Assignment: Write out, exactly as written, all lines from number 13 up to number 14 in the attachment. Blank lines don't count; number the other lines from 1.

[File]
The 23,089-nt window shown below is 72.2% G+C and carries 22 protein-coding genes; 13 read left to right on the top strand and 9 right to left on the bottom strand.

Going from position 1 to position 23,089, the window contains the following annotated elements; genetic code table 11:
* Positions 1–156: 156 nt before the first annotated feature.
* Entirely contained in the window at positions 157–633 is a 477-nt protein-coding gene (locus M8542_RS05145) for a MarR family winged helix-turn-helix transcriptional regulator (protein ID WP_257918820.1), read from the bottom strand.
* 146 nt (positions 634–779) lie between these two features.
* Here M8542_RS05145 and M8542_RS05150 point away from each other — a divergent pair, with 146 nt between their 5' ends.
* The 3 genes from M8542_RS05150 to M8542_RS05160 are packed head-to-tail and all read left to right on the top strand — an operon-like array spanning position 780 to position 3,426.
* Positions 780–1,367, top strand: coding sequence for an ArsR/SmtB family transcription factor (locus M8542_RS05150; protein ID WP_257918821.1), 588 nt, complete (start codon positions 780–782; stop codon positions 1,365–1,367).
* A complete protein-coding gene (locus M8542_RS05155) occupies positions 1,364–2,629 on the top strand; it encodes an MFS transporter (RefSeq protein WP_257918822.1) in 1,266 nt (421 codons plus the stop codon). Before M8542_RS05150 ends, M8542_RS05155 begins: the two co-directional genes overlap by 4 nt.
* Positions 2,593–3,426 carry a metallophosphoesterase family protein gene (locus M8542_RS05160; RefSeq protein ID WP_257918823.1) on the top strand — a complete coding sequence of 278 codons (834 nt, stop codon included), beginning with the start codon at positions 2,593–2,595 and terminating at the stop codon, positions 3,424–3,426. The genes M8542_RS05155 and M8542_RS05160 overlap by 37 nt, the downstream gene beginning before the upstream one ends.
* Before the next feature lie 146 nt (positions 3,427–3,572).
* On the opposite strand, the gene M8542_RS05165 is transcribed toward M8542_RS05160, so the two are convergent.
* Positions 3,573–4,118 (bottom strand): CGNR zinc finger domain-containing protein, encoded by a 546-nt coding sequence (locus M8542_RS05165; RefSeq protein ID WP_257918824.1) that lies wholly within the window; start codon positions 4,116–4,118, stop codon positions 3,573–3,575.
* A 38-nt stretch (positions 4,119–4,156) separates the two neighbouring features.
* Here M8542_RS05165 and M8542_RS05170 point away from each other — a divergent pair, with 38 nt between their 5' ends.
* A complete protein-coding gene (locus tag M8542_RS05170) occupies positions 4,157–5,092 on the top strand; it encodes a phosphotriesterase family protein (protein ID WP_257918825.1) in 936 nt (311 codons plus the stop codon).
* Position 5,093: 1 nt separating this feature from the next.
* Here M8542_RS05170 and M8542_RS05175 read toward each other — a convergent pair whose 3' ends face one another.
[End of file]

* Positions 3,573–4,118 (bottom strand): CGNR zinc finger domain-containing protein, encoded by a 546-nt coding sequence (locus M8542_RS05165; RefSeq protein ID WP_257918824.1) that lies wholly within the window; start codon positions 4,116–4,118, stop codon positions 3,573–3,575.
* A 38-nt stretch (positions 4,119–4,156) separates the two neighbouring features.